In Centralia, the ground is hot to the touch. Cracks in the earth ripple outward, earthquake-like; steam rises in steady plumes, or billowing clouds. Tree trunks are charred and white, masquerading as birches to the unknowing passer-by. But there are no passersby in Centralia, a ghost town deep in Pennsylvania coal mining country. In fact, no one gives much thought to the town anymore.

The town’s tragedy seems like folklore, a Halloween tale from ages ago. And like so many folk tales, there are conflicting stories as to what actually happened. “Burning leaves,” a resident of neighboring Mount Carmel claims. “No, a garbage fire,” another counters. Of this everyone is in agreement: In 1962, a spark from the fire spread into an open seam, leading to a labyrinth of coal mines. The fire quickly took hold, supplied by the countless reserves of coal below and oxygen above. Today, more than 50 years later, the fire rages beneath the town, contained but unstoppable.

My father’s friend repeats the story, then adds an update. “On Friday night, I brought two large plastic buckets full of water to the street corner and left them sit. When I went back Monday, the water had evaporated entirely, the buckets melted down to two plastic puddles.”

Long intrigued by Centralia, I decide to visit. My father, a history buff, offers to accompany me; his eagerness to see the town surpasses my own.

While it is a gray, overcast October day in central Pennsylvania, the landscape pops with color. Vibrant red and orange leaves, thick green hills, and golden hay fields bookend the road, until we approach our destination.

The first sign of trouble, a change swift and dramatic, is in Shamokin Township, as we enter the anthracite coal region of Pennsylvania. The highway approaches a mountain used frequently for strip mining, and the term is appropriate. The beautiful fall foliage vanishes, replaced by deep piles of raven-black coal extending the mountain’s length. Scrubby trees stand out sporadically, stubbornly surviving. A layer of coal dust covers everything, blackening rooftops, plants, cars.

Past the mountain, we continue through Kulpmont and Mount Carmel. I see perhaps five people; the air is eerily still and silent. Houses, showing no sign of inhabitants, rise at sharp ninety-degree angles from the ground; most are painted some shade of white with a thick dusting of coal residue. They stand stiffly at attention as we pass through, monotonously leading us to the hills in the distance.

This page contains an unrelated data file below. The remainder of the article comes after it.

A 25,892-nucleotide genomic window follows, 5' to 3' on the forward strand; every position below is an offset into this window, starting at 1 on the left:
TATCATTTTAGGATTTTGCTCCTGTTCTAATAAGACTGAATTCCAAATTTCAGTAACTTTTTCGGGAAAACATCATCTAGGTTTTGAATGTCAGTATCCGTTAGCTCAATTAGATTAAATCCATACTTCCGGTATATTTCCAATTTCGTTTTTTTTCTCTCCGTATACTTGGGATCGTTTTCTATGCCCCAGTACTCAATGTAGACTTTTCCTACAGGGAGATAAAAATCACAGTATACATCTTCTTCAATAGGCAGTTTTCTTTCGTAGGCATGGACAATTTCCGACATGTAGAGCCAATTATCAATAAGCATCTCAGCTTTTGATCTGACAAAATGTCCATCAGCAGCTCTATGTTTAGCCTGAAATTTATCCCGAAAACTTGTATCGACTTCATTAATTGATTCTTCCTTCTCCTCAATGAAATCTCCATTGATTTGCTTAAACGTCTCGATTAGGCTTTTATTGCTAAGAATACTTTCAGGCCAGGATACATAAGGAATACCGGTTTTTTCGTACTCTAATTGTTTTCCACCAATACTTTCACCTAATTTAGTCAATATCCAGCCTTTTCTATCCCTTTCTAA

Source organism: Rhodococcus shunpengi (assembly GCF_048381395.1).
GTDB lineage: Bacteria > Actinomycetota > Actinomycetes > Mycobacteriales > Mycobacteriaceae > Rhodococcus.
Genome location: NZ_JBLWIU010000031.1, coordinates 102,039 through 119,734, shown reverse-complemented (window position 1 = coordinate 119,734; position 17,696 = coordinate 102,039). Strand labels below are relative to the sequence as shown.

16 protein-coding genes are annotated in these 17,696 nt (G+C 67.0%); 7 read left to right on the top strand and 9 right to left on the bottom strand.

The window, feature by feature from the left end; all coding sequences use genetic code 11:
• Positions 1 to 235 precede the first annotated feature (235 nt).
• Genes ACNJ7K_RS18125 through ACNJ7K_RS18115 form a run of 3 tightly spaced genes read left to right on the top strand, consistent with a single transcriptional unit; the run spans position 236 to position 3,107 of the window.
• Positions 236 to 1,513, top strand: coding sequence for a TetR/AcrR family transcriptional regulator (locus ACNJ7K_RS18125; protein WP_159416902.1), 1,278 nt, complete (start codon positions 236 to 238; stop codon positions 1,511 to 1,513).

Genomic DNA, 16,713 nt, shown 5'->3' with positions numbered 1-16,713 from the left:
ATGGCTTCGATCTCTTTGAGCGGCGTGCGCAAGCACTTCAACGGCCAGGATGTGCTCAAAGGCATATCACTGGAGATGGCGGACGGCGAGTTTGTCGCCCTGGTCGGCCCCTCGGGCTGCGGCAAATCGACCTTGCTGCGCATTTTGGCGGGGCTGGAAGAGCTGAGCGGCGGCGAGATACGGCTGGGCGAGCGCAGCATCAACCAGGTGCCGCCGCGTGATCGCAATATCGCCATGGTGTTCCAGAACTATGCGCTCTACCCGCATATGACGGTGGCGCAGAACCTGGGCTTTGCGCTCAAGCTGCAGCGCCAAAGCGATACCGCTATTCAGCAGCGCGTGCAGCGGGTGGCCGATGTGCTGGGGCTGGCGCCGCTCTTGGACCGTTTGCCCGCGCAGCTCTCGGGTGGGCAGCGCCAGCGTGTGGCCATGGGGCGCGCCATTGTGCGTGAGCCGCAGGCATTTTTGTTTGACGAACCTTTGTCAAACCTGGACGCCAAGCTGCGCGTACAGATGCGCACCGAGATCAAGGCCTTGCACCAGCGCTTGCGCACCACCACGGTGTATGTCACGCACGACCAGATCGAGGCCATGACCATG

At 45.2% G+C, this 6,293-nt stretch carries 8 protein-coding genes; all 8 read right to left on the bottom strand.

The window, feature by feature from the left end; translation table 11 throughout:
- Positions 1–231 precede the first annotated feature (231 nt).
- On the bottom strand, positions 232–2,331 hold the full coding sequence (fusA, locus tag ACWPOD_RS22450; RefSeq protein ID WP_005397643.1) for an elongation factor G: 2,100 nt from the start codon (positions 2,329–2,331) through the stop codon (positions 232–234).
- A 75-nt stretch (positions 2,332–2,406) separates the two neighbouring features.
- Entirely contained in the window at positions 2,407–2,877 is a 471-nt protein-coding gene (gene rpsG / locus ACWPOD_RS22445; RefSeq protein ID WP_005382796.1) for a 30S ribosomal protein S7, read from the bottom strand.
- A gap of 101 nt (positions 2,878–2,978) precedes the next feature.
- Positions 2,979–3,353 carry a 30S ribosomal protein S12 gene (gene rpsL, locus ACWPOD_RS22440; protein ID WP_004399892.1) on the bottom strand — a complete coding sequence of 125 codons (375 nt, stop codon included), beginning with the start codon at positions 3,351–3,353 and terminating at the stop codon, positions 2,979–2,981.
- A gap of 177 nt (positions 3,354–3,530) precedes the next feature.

We soon see a sign–CENTRALIA 4 M.–and an arrow pointing left. While the town has been removed from most state maps, a few road signs still exist. Warily, my father proceeds through the intersection. “Should be there in a few minutes,” he says quietly.

Four miles in, we see nothing but open fields, and look at each other, confused. I had expected at least an abandoned thoroughfare, or a church. I’ve heard six people still live here, but there is only one house in sight, and no sign of activity. We pause for a moment, the truck’s idling engine the only sound.

***

According to David DeKok, author of Unseen Danger, the fire officially started over Memorial Day weekend, 1962. With the holiday approaching, the Centralia Council voted to clean up the town landfill in preparation for the parade. “Cleaning” was done by setting the pit on fire.

The landfill, however, bordered one end of Centralia’s maze of mines. Before cleaning, any landfill holes leading to the mines were filled with incombustible materials; volunteer firefighters set the landfill ablaze on May 27. They let the top layer of garbage be consumed, poured water on the pit until they could no longer see any flames, then retired for the holiday weekend celebrations.

But the fire had burned much deeper than they thought. Smoke and flames were again visible on the 29th; despite repeated dousings, the fire continued. It was discovered that a huge hole at the base of the landfill, leading to a labyrinth of old mines, had not been filled. The volunteers had failed to find and close the one hole the fire needed.